Shikha Malaviya is a poet, writer and teacher. She is founder of The (Great) Indian Poetry Project, an online archive of Modern Indian Poetry currently under development. She is also co-founder of Poetry in Public India, a poster project showcasing Indian women’s verse with fine art, in various public venues across India. Her book of poems, ‘Geography of Tongues’, is slated for release in November 2013 and is published by The (Great) Indian Poetry Collective.
How do you decide what to write on?
The decision isn’t up to me alone. The subjects/events/emotions often show up like a friend, at my doorstep, that I have to let in, not knowing or able to ask how long they’ll stay. My poems are mostly autobiographical and inspired by family, history and mythology. All of these are intertwined in one’s day to day living.
Give us a short list of living poets that you’d recommend.
This is an unfair question - how do I limit myself to just a few and to only those living? There are so many poets whom I admire and revere. Apologies in advance to those who aren’t listed. Indian poets in English – Manohar Shetty, Ranjit Hoskote and K Satchidanandan are three poets whose work I am reading and really enjoying these days. As a young student, Meena Alexander’s flowering verse and Eunice De Souza’s wit really impressed me as well. The powerful feminist and spiritual voices of Meena Kandasamy and Arundhathi Subramaniam are so relevant in today’s world. And then we have fresh powerful voices like Vivek Narayanan. For poets in English not connected to India – there is Carolyn Forche, Eavan Boland, Harryette Mullen, Li-Young Li, Kamau Brathwaite, Richard Blanco and the list goes on.
And I must mention, even though he is not with us anymore, Arun Kolatkar. His verse should be mandatory reading and a rite of passage for any aspiring Indian poet writing in English.
How old were you when you wrote your first poem and what was it about?
I wrote my first poem when I was eight years old and I still remember it. As a class assignment, we were asked to write about spring. My poetic efforts were as follows: In spring/ everything is born/ Baby trees/ baby plants/ and of course/ mosquitoes and ants.
How long does it take to complete a poem?
Typically, each poem goes through a few drafts-mostly tweaking in the form of changing a word, fixing a line break or clarifying an image. I ruminate over most poems in my mind for a few weeks before I commit them to paper. Revision is every writer’s not-so-secret tool that turns a piece of coal into a diamond. I have a few poems that I have held on to for 10 years, because one word doesn’t sound right or the rhythm is off. It’s a very intuitive process. If and when a poem flows out without needing any changes, it feels like a divine gift.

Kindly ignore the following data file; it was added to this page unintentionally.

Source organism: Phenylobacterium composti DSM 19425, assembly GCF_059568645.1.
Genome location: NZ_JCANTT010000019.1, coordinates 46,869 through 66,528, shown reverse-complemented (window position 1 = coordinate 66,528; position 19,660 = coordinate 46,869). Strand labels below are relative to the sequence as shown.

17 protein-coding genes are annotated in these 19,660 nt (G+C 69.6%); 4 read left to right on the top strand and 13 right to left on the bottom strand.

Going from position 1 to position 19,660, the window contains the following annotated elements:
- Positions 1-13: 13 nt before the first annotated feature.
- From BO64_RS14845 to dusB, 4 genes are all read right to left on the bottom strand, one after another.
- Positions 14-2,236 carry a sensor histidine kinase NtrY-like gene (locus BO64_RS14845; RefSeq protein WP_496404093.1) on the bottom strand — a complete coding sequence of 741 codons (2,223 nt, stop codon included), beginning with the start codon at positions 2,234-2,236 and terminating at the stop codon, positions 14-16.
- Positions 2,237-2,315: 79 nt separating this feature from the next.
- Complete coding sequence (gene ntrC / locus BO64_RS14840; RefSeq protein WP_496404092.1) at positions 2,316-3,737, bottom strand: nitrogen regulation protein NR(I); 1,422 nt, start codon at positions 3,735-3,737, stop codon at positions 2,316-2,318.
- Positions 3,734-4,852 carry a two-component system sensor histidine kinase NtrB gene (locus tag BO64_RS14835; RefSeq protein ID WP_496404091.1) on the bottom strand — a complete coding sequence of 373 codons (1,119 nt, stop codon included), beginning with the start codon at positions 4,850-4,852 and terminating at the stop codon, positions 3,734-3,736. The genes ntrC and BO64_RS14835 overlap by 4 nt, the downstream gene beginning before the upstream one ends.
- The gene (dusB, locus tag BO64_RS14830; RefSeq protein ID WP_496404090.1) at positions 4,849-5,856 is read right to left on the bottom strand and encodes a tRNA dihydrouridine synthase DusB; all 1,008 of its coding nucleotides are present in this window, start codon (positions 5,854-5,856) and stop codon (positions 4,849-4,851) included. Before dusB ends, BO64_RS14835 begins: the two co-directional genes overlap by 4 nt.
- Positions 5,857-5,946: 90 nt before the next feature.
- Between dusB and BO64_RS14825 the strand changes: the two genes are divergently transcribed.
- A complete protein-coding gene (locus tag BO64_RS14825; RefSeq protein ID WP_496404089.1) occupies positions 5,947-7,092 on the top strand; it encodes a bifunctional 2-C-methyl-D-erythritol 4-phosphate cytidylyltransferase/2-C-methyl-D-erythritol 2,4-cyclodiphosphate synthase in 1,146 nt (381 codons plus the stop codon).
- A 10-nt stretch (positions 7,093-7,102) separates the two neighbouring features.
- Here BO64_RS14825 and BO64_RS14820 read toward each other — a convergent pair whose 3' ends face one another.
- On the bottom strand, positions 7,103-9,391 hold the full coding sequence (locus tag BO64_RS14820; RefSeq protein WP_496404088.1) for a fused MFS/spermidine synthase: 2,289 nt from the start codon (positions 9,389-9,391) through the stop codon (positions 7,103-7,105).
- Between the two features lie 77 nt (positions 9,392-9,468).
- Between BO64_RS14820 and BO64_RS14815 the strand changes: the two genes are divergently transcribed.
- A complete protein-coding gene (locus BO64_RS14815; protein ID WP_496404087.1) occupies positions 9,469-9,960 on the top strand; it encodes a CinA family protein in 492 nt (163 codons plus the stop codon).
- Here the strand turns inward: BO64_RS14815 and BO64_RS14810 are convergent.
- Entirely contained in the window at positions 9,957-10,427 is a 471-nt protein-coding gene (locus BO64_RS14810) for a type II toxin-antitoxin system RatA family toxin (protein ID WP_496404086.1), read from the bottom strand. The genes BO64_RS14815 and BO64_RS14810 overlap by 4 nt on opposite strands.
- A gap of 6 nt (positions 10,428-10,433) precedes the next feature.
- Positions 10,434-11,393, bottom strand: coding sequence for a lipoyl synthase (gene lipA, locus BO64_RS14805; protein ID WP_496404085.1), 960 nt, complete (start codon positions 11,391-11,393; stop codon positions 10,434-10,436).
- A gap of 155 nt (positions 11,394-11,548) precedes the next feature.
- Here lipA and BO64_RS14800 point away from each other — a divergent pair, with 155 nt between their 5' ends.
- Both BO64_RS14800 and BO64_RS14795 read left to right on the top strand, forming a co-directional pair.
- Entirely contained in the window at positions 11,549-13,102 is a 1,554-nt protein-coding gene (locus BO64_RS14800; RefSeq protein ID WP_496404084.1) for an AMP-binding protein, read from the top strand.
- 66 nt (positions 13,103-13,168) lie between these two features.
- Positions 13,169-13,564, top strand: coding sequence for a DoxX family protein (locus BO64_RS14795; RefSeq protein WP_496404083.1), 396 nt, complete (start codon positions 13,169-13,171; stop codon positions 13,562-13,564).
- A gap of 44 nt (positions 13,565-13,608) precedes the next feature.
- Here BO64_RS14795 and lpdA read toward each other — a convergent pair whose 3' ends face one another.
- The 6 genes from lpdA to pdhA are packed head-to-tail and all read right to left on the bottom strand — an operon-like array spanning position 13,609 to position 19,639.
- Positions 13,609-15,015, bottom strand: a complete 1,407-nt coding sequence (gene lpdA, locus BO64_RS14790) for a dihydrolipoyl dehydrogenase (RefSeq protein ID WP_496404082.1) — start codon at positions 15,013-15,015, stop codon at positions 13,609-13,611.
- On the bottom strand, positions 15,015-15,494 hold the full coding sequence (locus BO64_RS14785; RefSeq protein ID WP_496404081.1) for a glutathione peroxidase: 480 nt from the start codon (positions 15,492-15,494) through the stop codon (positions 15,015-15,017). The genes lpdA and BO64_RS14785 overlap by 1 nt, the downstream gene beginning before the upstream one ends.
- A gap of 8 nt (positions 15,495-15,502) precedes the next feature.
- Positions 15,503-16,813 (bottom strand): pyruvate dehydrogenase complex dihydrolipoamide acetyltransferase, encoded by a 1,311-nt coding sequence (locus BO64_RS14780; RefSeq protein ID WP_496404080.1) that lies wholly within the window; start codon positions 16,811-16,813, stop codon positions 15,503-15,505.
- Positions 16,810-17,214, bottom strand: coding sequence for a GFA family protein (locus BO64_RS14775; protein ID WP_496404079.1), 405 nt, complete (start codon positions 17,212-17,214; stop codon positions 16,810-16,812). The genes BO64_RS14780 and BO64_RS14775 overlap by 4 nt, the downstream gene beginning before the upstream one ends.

Your favourite reads.
I love reading all sorts of poets/poetry-modern, post-modern, translations, prose poetry, traditional verse - you name it! One can learn so much from reading and studying every form. I love the imagery and passion of Pablo Neruda, the emotion and spirituality of TS, Eliot, the wit and philosophy of Arun Kolatkar, the quiet fire in the verse of Gwendolyn Brooks. There are too many poets to name and honour here.
Did you ever think of changing course?
Whenever I have asked myself this question, my mind brings up a wall. There is a refusal to believe I should be doing anything else. Poetry feels right. It’s as simple as that.
When you write, do you imagine a reader?
I have never imagined a reader. Writing poetry is such a solitary and meditative process. It is almost always a dialogue with one’s self. When we share a poem, it’s an offering to that altar which is the world.
Tell us about your first publication.
A. My first poems, believe it or not, was published when I was in fourth and fifth grade, in a district-wide literary journal. My poem on Spring, which I mentioned above, was the first poem of mine ever published. But seriously, as an adult, I started getting published in my early 20’s. I can’t remember which poems came first, but there were quite a few in the 1990s.
The future of poetry.
In this digital age, poetry should be acknowledged and promoted as a powerful form of communication – as are tweets, texts and status updates. Poetry will always be an important part of human expression that stays with us. We just need to figure out how to integrate it in today’s fast-paced life.